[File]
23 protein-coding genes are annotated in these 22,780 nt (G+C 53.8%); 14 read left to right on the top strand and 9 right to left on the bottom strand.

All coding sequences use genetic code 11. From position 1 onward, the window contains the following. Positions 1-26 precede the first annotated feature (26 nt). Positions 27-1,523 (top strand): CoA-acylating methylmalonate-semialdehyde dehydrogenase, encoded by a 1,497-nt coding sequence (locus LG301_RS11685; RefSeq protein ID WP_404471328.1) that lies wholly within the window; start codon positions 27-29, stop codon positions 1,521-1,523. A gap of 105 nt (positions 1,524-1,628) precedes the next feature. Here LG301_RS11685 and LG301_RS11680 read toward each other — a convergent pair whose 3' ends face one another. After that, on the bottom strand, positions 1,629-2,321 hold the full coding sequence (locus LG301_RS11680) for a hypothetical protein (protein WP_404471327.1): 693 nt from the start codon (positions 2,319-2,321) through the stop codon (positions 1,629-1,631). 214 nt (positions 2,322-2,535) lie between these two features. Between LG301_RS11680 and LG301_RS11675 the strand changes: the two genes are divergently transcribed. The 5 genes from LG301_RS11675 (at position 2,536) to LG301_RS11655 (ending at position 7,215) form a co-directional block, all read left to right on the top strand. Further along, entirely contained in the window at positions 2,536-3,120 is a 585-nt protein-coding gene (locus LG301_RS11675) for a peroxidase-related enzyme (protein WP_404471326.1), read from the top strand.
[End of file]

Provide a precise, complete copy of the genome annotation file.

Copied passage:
23 protein-coding genes are annotated in these 22,780 nt (G+C 53.8%); 14 read left to right on the top strand and 9 right to left on the bottom strand.

All coding sequences use genetic code 11. From position 1 onward, the window contains the following. Positions 1-26 precede the first annotated feature (26 nt). Positions 27-1,523 (top strand): CoA-acylating methylmalonate-semialdehyde dehydrogenase, encoded by a 1,497-nt coding sequence (locus LG301_RS11685; RefSeq protein ID WP_404471328.1) that lies wholly within the window; start codon positions 27-29, stop codon positions 1,521-1,523. A gap of 105 nt (positions 1,524-1,628) precedes the next feature. Here LG301_RS11685 and LG301_RS11680 read toward each other — a convergent pair whose 3' ends face one another. After that, on the bottom strand, positions 1,629-2,321 hold the full coding sequence (locus LG301_RS11680) for a hypothetical protein (protein WP_404471327.1): 693 nt from the start codon (positions 2,319-2,321) through the stop codon (positions 1,629-1,631). 214 nt (positions 2,322-2,535) lie between these two features. Between LG301_RS11680 and LG301_RS11675 the strand changes: the two genes are divergently transcribed. The 5 genes from LG301_RS11675 (at position 2,536) to LG301_RS11655 (ending at position 7,215) form a co-directional block, all read left to right on the top strand. Further along, entirely contained in the window at positions 2,536-3,120 is a 585-nt protein-coding gene (locus LG301_RS11675) for a peroxidase-related enzyme (protein WP_404471326.1), read from the top strand.